Dimo 8K Player 4.5.0 estaba como Giveaway el día n 17 de mayo de 2019
Un reproductor potente que puede reproducir discos Blu-ray, carpetas Blu-ray, archivos ISO Blu-ray, DVD y SD / HD y H.265 / HEVC comunes que codifican videos 4K sin problemas.
Windows Vista / 7 / 8 / 8.1 / 10
A powerful player that could play Blu-ray disc, Blu-ray folder, Blu-ray ISO file, DVD and common SD/HD and H.265/HEVC encoding 4K videos smoothly.
Comentarios en Dimo 8K Player 4.5.0
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As far as the actual player goes, it seems more like an unfinished product than one for which I would be wiling to pay the current sale price offered of 14.95$USD. I will try it with actual DVDs and Bluray discs later, but it will not open subtitles on my other various video files. It does not even offer them as an option. All I get is an option that says "Do not show subtitle." It does not recognize .srt files. The manual you can read online, or download, is not very helpful. Options for settings are only available after you start a video file. There is no way, at least that I can find, for one to be able to choose options before actually running a video file. So it is a minimal playback app that really does not meet the needs I have for such players.
What I do like, and will continue to experiment with throughout the day, and perhaps the only reason I will keep this one installed, is the ability to do screen saves, screen recording, and GIFs. (My early attempts are not very good, but that may be more on my part than the player's.)
Over all, at the moment, I give it a thumbs down for lack of options.
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I am confused! I already have Dimo 8K Player 4.5.0 bundled with several of the Dimo converters that have been given away in tha past... e.g. Dimo VideoMate 4.1
And other Dimo products some have older 8K Player executables.
The 8K player has a very spartan user interface that does not conform to WIndows norms or any of the converters user interfaces.
Also all of those embeded Dimo 8K players seem to spawn an executable in the users %TEMP% folder called "B319F132-73B7-4B84-B3D8-A4E053BBAD48.exe" That executable is built for windows 7 and above and fails to properly execute on Vista and earlier due to a missing export in KERNEL32.dll but once that error alert box is closed down the player launches.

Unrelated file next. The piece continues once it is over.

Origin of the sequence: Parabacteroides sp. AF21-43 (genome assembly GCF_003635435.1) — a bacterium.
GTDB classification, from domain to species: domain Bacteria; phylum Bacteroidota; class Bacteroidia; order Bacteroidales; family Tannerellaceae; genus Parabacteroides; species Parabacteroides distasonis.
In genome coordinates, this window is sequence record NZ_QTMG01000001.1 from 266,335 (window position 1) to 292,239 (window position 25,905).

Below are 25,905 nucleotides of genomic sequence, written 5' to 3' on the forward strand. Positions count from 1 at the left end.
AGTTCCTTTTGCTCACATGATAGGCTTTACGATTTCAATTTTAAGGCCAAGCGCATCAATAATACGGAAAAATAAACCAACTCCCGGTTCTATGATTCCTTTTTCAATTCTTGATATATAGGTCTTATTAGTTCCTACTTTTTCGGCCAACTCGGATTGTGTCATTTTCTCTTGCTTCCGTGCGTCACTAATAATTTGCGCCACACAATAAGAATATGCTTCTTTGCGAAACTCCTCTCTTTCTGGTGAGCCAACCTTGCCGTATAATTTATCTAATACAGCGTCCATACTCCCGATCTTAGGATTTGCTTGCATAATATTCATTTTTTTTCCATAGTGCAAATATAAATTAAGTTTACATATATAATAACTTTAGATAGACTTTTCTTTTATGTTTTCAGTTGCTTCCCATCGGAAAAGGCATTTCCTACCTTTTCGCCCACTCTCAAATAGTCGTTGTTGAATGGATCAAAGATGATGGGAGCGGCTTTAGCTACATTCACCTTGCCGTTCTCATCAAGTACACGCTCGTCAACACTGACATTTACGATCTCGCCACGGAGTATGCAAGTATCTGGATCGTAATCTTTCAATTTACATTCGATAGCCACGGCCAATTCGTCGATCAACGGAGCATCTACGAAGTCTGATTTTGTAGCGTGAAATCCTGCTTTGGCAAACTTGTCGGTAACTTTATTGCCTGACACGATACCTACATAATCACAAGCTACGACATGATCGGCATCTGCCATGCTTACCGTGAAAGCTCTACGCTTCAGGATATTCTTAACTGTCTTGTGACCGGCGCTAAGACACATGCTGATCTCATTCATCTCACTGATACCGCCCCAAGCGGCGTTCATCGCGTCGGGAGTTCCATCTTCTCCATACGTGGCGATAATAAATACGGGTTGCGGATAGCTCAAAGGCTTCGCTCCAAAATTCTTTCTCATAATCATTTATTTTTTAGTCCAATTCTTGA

It apears that incompatible executable contains an old renamed ffmpeg.exe built to run only on windows 7 or above.
Not wanting to waste my time installing a stand alone installation of exactly the same version I already have I downloaded 4.6.0 trial from their website and installed that... coppied over a ffmpeg.exe version 4.1 that has been built to run under Vista and maybe XP SP3 to the temp folder and renamed it to the name the program launches before starting and adjusted the permissions so the program could not overwrite the newer version of FFMPEG that I provided with it older and incompatible build... and it launched in same spartan and ugly GUI as previous 4.5.0 I could find nowhere to enter the giveaway license code or any indication that it was a trial build so maybe it picked up one of the previous Dimo giveaway licenses... I could find no way to make any conversion other than to output
a reduced dimension GIF file with no prefences to alter the specifications of the exported animated GIF file. It does not render any video at all if used within a remote desktop session which is very unusual since all other players I have can render in a Remote Desktop session, VLC, Zoom, Windows Media Player to name but a few that can play and render video in a remote desktop session, albeit at reduced frame rate, and providing better rendering if only rendering a smaller canvas size due to the extra processing overheads a remote desktop session produces. As usual Dimo products do not even render their user interfaces well under remote desktop regardless if the session colour depth is set to 32bit or not which also makes the non-standard user interface more difficult to use when it is inconsistent in its rendering.